SD Senate repeals food-tax refundsPIERRE — South Dakota’s program providing food-tax refunds to lower-income households would end after eight years, to be replaced by grants to emergency food providers, under legislation that won approval Monday in the state Senate without any votes to spare.
By: Bob Mercer, Republic Capitol Bureau
PIERRE — South Dakota’s program providing food-tax refunds to lower-income households would end after eight years, to be replaced by grants to emergency food providers, under legislation that won approval Monday in the state Senate without any votes to spare.
The vote was 24-9. As a spending bill, it needed 24 “yes” votes to pass. The legislation now moves back to the House of Representatives for consideration of the Senate version.
Rep. Susy Blake, D-Sioux Falls, watched the Senate debate from the fourth-floor gallery.
After the tally was announced, she politely shook her fist in a sign of victory, then pantomimed grasping her stomach in a sign of worry.
Blake originally proposed directing the money to Feeding South Dakota, a non-profit umbrella group that works with more than 400 hunger programs throughout the state.
Her legislation was changed by the Senate committee on appropriations, so that the state Department of Social Services now would request proposals from organizations seeking to distribute some or all of the approximately $800,000 available during the next four years.
Sen. Corey Brown, R-Gettysburg, made the amendment. He praised Blake during the Senate debate for bringing a plan that included the funding. “All too often in appropriations, that’s not the case,” he said.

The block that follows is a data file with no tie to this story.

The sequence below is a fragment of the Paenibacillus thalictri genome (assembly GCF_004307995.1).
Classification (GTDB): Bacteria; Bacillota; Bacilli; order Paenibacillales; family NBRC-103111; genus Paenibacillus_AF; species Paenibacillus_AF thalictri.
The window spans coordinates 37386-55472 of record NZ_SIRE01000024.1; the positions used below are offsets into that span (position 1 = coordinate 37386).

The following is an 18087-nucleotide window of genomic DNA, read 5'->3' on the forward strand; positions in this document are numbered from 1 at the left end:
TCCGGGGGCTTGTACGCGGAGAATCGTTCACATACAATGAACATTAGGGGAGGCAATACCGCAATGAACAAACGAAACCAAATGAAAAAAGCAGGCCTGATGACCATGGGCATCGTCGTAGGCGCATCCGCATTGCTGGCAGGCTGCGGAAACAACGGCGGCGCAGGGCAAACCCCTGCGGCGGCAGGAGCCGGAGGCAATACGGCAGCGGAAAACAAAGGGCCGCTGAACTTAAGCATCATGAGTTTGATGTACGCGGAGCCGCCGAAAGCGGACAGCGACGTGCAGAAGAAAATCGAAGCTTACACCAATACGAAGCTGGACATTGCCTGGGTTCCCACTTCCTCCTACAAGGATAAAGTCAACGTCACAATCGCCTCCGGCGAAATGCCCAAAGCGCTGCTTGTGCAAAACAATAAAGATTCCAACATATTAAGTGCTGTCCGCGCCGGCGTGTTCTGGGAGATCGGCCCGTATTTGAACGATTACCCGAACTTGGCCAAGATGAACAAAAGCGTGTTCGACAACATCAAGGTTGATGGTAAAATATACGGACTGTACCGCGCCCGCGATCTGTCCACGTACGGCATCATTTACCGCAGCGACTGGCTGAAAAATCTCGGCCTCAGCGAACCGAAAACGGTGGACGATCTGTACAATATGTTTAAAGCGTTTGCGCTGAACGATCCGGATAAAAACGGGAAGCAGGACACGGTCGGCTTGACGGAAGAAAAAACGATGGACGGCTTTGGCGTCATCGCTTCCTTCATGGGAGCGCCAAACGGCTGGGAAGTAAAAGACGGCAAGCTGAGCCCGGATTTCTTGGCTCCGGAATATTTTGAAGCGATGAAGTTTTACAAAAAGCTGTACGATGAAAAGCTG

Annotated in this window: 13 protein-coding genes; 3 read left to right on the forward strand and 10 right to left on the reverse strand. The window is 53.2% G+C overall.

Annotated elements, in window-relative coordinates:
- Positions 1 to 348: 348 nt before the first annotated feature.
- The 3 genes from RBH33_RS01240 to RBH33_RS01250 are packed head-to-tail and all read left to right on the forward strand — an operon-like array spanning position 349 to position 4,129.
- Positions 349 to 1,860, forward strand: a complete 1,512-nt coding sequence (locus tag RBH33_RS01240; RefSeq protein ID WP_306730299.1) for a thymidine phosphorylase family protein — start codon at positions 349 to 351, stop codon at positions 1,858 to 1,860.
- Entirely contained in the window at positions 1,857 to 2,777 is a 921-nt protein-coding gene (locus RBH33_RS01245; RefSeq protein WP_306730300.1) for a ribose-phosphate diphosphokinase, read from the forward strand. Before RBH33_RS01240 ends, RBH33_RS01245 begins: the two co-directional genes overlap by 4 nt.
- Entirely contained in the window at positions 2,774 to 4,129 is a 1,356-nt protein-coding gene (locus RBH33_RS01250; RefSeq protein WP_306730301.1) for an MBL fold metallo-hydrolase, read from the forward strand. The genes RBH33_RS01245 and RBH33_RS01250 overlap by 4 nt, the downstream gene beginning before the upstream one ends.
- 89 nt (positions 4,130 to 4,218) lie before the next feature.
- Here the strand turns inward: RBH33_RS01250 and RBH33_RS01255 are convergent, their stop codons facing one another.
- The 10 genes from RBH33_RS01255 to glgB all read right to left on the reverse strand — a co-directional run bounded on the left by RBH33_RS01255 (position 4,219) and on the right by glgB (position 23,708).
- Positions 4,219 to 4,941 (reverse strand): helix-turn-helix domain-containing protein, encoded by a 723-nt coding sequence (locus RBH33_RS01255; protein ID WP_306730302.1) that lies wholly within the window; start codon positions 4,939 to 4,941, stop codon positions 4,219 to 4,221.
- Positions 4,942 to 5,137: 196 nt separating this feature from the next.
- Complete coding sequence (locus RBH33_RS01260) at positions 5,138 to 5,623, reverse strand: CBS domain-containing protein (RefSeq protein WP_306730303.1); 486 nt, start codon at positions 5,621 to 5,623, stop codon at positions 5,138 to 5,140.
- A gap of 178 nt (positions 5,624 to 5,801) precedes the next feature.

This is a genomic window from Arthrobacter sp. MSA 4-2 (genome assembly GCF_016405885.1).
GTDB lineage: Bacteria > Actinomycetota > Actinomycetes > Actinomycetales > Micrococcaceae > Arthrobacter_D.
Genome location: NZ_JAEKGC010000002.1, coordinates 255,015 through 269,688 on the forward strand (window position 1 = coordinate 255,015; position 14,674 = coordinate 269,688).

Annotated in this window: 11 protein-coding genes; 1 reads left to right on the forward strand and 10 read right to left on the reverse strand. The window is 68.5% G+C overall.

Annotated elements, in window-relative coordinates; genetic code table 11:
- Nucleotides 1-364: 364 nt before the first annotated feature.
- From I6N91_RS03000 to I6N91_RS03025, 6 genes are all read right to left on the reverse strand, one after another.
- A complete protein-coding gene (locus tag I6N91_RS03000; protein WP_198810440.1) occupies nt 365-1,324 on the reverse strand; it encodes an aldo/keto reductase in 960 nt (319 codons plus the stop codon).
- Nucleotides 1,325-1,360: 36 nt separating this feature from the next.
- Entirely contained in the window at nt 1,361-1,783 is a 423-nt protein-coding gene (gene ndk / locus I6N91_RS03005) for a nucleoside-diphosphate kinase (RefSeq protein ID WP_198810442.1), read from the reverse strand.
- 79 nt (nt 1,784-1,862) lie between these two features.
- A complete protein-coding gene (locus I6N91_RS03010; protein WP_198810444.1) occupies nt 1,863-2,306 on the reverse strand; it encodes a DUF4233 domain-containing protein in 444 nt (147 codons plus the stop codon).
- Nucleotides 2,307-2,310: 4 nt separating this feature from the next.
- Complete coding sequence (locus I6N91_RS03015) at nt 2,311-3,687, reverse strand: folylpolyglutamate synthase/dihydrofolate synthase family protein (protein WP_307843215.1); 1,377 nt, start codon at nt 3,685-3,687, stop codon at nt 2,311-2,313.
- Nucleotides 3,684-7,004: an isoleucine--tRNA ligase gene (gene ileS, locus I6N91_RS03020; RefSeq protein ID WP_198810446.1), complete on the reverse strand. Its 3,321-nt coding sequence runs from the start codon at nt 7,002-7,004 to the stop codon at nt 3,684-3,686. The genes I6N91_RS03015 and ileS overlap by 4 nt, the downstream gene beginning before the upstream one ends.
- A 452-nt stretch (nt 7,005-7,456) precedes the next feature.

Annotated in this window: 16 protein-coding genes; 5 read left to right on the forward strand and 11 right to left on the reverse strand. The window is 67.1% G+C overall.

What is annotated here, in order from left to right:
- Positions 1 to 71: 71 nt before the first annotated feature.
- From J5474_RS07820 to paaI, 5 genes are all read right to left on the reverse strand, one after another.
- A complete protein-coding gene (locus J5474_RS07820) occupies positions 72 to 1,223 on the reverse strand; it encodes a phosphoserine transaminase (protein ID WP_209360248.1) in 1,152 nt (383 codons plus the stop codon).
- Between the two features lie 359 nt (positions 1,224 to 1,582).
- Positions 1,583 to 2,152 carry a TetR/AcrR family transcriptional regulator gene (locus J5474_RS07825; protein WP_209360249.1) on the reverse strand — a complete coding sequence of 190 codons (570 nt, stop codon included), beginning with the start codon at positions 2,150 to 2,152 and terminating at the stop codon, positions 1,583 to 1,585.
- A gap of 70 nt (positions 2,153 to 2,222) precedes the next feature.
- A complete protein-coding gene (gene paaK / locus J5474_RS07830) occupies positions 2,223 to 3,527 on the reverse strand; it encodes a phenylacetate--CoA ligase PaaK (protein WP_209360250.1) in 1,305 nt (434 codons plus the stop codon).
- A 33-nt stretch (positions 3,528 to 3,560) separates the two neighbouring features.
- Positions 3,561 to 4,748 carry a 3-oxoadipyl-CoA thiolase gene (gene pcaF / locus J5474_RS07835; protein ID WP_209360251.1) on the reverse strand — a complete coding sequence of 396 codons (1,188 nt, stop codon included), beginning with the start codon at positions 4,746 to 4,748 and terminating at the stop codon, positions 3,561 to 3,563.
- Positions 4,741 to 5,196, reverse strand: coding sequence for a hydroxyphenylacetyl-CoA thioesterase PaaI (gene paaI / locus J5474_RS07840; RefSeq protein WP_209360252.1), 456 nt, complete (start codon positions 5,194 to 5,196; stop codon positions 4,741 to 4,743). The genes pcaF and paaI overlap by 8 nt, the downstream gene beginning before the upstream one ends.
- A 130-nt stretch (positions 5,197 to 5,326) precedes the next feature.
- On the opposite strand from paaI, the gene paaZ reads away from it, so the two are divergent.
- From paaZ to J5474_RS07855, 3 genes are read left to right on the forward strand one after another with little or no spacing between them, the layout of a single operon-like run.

Blake had fought to resurrect the legislation, House Bill 1206, after the House committee on appropriations killed it. She eventually won House passage 49-18 of the Feeding South Dakota version.
“I believe this is one of the better ideas we’ve had before this body in a while,” Sen. Todd Schlekeway, R-Sioux Falls, said.
Schlekeway said the change offers an opportunity to cover more families who have needs than the refund program was serving.
There were 264 families enrolled for the refunds in the current budget year.
He also praised Brown. “Usually, when Sen. Brown offers an amendment, things turn to gold.”
So did Sen. Billie Sutton, D- Burke. “Thinking about it more and more, I think the amendment did a lot of good,” Sutton said.
Sen. Mike Vehle, R-Mitchell, praised Blake for working on it “like a dog on a bone,” but spoke against the change.
He predicted the sales tax on food could be eventually eliminated if the refund program doesn’t continue.
He questioned why the government should take people’s money and donate part of it.
“I contend we’re going down a slippery slope we better not go down,” Vehle said.